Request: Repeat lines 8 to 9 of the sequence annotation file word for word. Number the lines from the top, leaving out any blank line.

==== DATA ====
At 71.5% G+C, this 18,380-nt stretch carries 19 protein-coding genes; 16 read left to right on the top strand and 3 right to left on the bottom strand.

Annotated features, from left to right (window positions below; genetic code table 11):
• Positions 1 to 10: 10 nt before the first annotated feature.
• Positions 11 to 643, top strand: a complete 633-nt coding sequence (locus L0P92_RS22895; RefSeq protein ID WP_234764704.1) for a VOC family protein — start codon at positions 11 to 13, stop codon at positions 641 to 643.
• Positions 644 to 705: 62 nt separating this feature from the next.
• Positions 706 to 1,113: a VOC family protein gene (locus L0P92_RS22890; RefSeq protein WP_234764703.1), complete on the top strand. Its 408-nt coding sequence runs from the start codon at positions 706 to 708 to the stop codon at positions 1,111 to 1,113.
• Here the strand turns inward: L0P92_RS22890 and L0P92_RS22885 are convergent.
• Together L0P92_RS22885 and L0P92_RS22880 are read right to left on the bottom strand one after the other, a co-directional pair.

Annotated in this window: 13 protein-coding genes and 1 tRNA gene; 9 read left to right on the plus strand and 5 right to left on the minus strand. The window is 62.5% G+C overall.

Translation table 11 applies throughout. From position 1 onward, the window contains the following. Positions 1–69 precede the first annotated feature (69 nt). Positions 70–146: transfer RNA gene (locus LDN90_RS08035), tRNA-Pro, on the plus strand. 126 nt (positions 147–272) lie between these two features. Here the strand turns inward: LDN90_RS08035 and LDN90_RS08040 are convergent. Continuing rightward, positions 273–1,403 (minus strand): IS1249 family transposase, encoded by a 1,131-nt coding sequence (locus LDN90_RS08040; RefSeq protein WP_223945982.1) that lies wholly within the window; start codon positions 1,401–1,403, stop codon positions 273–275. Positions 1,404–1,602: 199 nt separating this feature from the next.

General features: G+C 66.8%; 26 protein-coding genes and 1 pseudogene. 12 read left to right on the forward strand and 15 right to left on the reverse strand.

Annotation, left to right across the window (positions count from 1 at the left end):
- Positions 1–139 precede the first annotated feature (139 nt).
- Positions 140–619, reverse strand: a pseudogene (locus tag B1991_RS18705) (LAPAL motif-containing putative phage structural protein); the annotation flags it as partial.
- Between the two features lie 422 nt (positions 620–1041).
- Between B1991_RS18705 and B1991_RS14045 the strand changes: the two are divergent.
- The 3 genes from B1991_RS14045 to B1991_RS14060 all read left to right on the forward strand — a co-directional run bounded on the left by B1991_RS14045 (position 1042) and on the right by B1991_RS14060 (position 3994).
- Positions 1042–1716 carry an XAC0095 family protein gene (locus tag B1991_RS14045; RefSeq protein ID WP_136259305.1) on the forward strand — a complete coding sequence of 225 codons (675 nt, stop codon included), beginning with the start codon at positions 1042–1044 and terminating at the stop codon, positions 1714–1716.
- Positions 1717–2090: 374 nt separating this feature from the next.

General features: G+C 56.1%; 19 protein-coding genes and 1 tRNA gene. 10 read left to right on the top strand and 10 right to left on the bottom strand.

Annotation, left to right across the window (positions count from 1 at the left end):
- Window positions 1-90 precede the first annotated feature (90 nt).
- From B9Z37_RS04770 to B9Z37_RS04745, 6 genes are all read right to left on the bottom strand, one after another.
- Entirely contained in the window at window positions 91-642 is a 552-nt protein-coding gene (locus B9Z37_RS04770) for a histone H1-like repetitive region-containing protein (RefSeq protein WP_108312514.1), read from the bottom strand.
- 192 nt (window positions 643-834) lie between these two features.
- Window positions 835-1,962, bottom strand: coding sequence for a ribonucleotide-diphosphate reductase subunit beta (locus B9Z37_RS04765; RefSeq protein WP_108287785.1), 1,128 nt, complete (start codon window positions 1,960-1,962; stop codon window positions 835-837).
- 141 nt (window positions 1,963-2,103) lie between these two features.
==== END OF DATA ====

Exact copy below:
• Together L0P92_RS22885 and L0P92_RS22880 are read right to left on the bottom strand one after the other, a co-directional pair.

Annotated in this window: 13 protein-coding genes and 1 tRNA gene; 9 read left to right on the plus strand and 5 right to left on the minus strand. The window is 62.5% G+C overall.